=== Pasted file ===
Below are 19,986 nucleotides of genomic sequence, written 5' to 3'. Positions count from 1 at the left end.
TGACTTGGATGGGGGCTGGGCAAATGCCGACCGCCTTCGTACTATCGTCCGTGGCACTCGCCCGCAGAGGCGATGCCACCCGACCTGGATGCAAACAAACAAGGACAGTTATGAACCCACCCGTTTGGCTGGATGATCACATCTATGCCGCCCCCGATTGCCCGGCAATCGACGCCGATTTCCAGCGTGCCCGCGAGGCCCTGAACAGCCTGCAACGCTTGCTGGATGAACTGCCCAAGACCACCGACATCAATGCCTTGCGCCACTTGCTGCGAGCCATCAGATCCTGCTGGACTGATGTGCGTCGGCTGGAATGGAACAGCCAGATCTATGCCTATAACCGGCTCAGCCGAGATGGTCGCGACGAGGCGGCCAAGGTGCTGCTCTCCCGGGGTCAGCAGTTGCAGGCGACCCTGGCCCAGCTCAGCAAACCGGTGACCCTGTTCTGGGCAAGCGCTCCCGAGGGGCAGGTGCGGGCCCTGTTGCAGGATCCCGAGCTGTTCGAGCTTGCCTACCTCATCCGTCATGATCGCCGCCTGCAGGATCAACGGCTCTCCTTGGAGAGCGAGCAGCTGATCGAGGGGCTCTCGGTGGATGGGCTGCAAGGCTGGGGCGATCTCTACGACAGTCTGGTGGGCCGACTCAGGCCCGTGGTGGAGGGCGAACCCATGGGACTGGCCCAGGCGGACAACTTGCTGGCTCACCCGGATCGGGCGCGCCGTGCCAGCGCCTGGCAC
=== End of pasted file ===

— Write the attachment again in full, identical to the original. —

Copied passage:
Below are 19,986 nucleotides of genomic sequence, written 5' to 3'. Positions count from 1 at the left end.
TGACTTGGATGGGGGCTGGGCAAATGCCGACCGCCTTCGTACTATCGTCCGTGGCACTCGCCCGCAGAGGCGATGCCACCCGACCTGGATGCAAACAAACAAGGACAGTTATGAACCCACCCGTTTGGCTGGATGATCACATCTATGCCGCCCCCGATTGCCCGGCAATCGACGCCGATTTCCAGCGTGCCCGCGAGGCCCTGAACAGCCTGCAACGCTTGCTGGATGAACTGCCCAAGACCACCGACATCAATGCCTTGCGCCACTTGCTGCGAGCCATCAGATCCTGCTGGACTGATGTGCGTCGGCTGGAATGGAACAGCCAGATCTATGCCTATAACCGGCTCAGCCGAGATGGTCGCGACGAGGCGGCCAAGGTGCTGCTCTCCCGGGGTCAGCAGTTGCAGGCGACCCTGGCCCAGCTCAGCAAACCGGTGACCCTGTTCTGGGCAAGCGCTCCCGAGGGGCAGGTGCGGGCCCTGTTGCAGGATCCCGAGCTGTTCGAGCTTGCCTACCTCATCCGTCATGATCGCCGCCTGCAGGATCAACGGCTCTCCTTGGAGAGCGAGCAGCTGATCGAGGGGCTCTCGGTGGATGGGCTGCAAGGCTGGGGCGATCTCTACGACAGTCTGGTGGGCCGACTCAGGCCCGTGGTGGAGGGCGAACCCATGGGACTGGCCCAGGCGGACAACTTGCTGGCTCACCCGGATCGGGCGCGCCGTGCCAGCGCCTGGCAC